The Kyoto International Manga Museum is also situated in Kyoto. For an entrance fee visitors are able to view exhibitions and read as much manga as they desire. It is trying to acquire every manga ever published and so far houses approximately 200,000 titles.


Economy

The exterior of Nintendo's main headquarters in Kyoto
The exterior of Nintendo's main headquarters in Kyoto

Tourism forms a large base of Kyoto's economy. The city's cultural heritages are constantly visited by school groups from across Japan, and many foreign tourists also stop in Kyoto. In 2007, the city government announced that a record number of tourists had visited Kyoto for the sixth year in a row [3], and it was chosen as the second most beautiful city in Japan, in a regional brand survey.[4] Image File history File linksMetadata Download high resolution version (1888x1323, 782 KB) ファイルの概要 任天堂本社 京都市南区 2006年2月18日に投稿者が撮影 Head Quarters of Nintendo, Minami-ku, Kyoto, Japan. ... Image File history File linksMetadata Download high resolution version (1888x1323, 782 KB) ファイルの概要 任天堂本社 京都市南区 2006年2月18日に投稿者が撮影 Head Quarters of Nintendo, Minami-ku, Kyoto, Japan. ... For the video game system, see Nintendo Entertainment System. ...


The city's industry is mainly comprised of small plants, most of which are run by artisans who produce traditional Japanese crafts. Kyoto's kimono weavers are particularly renowned, and the city remains the premier center of kimono manufacturing. Such businesses, vibrant in past centuries, have declined in recent years as sales of traditional goods stagnate. A traditional wedding kimono The kimono literally something worn) is the national costume of Japan. ...


Kyoto's only sizable heavy industry is electronics: the city is home to the headquarters of Nintendo, OMRON, Kyocera, and Murata Machinery. The apparel giant Wacoal also operates in Kyoto. However, the growth of high-tech industry has not outpaced the decline in traditional industry, and as a result, Kyoto's total output has declined relative to other cities in Japan. For the video game system, see Nintendo Entertainment System. ... OMRON is a Japanese electronics company in Kyoto, Kyoto. ... Kyocera Corporation ) (TYO: 6971 , NYSE: KYO) is a Japanese company based in Kyoto, Japan. ... Headquarters of Murata Machinery in Fushimi-ku, Kyoto, Japan Murata Machinery, Ltd. ... Wacoal is a worldwide lingerie manufacturer and marketer headquartered in Kyoto, Japan. ...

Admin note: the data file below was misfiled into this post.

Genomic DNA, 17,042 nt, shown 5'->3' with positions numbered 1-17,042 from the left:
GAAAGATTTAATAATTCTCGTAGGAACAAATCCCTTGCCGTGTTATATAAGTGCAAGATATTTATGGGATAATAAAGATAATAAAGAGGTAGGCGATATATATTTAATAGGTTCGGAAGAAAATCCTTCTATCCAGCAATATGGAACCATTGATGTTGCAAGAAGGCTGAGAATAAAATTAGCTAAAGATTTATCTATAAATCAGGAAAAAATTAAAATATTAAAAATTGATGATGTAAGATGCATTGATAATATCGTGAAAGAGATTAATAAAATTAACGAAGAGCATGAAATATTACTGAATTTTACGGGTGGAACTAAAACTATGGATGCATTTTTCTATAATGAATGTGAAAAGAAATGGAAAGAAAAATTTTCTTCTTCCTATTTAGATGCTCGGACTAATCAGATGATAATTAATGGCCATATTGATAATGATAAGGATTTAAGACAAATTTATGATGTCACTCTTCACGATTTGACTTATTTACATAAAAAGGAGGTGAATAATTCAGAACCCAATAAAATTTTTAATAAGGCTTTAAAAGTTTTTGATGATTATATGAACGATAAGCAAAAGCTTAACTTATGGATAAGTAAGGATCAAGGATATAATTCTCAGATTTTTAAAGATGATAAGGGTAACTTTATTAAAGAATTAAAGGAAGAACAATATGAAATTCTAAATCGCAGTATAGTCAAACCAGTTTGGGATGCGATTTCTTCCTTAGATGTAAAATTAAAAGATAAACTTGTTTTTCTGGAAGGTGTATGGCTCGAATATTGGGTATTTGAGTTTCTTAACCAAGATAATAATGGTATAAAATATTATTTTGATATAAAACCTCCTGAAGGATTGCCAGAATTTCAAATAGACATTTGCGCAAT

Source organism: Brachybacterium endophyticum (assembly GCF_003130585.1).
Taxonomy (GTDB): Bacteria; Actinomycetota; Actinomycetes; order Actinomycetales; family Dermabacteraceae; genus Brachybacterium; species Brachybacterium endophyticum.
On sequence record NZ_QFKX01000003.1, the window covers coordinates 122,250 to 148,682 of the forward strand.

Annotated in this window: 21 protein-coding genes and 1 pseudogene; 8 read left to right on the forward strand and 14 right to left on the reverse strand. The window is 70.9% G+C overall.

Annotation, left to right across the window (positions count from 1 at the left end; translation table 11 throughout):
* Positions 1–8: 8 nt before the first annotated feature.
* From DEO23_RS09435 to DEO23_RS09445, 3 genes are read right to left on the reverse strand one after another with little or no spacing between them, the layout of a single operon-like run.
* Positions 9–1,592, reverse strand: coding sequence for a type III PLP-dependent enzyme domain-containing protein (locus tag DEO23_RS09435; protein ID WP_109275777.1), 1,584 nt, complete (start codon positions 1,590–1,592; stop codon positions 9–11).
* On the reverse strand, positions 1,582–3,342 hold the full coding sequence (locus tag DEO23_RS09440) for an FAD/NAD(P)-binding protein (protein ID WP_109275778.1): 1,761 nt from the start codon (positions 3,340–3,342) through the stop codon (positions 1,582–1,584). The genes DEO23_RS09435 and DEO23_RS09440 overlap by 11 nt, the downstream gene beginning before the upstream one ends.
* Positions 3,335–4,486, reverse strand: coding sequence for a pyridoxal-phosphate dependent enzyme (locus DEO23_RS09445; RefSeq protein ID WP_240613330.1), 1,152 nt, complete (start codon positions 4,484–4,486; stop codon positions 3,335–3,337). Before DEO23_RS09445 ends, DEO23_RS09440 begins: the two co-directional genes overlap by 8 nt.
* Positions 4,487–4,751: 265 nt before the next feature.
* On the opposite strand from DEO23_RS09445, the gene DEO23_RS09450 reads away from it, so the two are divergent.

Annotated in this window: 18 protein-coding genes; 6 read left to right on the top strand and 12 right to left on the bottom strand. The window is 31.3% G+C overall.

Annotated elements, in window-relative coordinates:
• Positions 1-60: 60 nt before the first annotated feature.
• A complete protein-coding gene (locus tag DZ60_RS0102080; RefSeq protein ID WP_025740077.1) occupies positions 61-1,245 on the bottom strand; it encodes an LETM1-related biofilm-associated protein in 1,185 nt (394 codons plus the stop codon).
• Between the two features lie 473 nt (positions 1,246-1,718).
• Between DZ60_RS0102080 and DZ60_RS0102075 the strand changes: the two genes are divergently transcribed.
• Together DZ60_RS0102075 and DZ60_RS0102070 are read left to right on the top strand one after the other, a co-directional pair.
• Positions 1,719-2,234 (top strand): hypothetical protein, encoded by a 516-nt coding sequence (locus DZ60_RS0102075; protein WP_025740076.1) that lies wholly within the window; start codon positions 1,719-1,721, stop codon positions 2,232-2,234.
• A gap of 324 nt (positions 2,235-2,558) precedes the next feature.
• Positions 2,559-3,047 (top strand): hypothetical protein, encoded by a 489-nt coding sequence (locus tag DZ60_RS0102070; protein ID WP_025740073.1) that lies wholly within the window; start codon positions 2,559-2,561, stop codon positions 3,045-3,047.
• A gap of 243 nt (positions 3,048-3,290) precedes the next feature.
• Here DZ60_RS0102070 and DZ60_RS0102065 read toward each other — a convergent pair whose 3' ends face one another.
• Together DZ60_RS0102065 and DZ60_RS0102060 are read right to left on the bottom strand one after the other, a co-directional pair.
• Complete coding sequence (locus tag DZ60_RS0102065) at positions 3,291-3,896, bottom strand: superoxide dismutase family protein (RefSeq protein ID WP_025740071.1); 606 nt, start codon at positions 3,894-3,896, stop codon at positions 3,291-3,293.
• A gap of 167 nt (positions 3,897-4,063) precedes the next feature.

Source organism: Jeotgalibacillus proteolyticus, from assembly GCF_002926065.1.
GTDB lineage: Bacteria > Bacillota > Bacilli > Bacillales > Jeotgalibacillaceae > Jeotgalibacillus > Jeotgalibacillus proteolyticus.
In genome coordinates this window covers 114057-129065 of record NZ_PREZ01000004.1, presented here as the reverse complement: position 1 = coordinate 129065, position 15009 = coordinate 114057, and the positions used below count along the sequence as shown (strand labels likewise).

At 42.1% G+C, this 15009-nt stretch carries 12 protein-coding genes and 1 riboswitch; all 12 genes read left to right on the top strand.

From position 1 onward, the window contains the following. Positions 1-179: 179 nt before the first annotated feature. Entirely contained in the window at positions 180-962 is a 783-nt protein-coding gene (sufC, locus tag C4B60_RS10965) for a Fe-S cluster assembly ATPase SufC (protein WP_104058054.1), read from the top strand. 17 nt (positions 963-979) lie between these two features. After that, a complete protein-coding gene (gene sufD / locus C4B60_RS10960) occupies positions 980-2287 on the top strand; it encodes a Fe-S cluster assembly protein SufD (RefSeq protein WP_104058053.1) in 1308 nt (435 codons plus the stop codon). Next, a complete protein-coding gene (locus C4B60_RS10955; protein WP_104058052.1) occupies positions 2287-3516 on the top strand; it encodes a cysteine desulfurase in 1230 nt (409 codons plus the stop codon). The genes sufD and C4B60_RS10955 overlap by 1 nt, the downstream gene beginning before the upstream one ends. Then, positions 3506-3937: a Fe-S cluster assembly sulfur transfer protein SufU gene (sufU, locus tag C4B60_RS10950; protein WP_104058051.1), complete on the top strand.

Colleges and universities

Campus Plaza Kyoto.
Campus Plaza Kyoto.

Home to thirty-seven institutions of higher education, Kyoto is one of the academic centers of the country. Kyoto University, one of Japan's national universities, is considered to be one of the top universities in Japan, with several Nobel laureates, for example Yukawa Hideki. The Kyoto Institute of Technology is also among the most famous universities in Japan, and is considered to be one of the best universities for architecture and design in the country. Image File history File linksMetadata Download high resolution version (2254x2054, 588 KB) ファイルの概要 Work by ignis 34°59′21. ... Image File history File linksMetadata Download high resolution version (2254x2054, 588 KB) ファイルの概要 Work by ignis 34°59′21. ... Kyoto University ), abbreviated to Kyodai ) is a national coeducational research university in Kyoto, Japan. ... There are 89 National Universities (kokuritsu daigaku 国立大学) in Japan. ... Hideki Yukawa Hideki Yukawa (湯川 秀樹, January 23, 1907 - September 8, 1981) was a Japanese theoretical physicist and the first Japanese person to win the Nobel prize. ... The Kyoto Institute of Technology ) in Sakyō-ku, Kyoto, Japan is one of the national universities of Japan. ...


Kyoto also has a unique higher education network called the Consortium of Universities in Kyoto, which consists of three national, five public (prefectural and municipal), and 41 private universities, as well as the city and four other organizations. The consortium does not offer a degree, but offers the courses as part of a degree at participating universities.[5]


As well as more than 30 Japanese universities and colleges, American universities also find the city as an important city of education and research. Kyoto Consortium for Japanese Studies (KCJS) is a consortium of 14 American universities that sponsors a rigorous, two-semester academic program for undergraduates who wish to do advanced work in Japanese language and cultural studies. In addition, Stanford University has its own Japan Center in Kyoto. [6]
Stanford redirects here. ...


Transportation

The interior of Sanzen'in.
The interior of Sanzen'in.

Kyoto Station is the center for transportation in the city. The second-largest in Japan, it houses a shopping mall, hotel, movie theater, Isetan department store, and several local government facilities under one fifteen-story roof. The Tōkaidō Shinkansen Line (see below) as well as all local rail lines connect here. Image File history File linksMetadata Download high resolution version (1791x1220, 637 KB) Sanzenin, a Buddhist temple in Kyoto, Japan. ... Image File history File linksMetadata Download high resolution version (1791x1220, 637 KB) Sanzenin, a Buddhist temple in Kyoto, Japan. ... Christmas tree in Kyoto Station, as viewed from outside the main JR gate, looking west. ...


Kyoto's municipal bus network and subway system are extensive. Private carriers also operate within the city. Many tourists join commuters on the public buses, or take taxis or tour buses. Buses operating on routes within the city, the region, and the nation stop at Kyoto Station. Kyoto's buses have announcements in English and electronic signs with stops written in the Latin alphabet. Kyoto Municipal Transportation Bureau (京都市交通局 Kyōto-shi kōtsū-kyoku) operates municipal subways and city buses in Kyoto, Japan. ...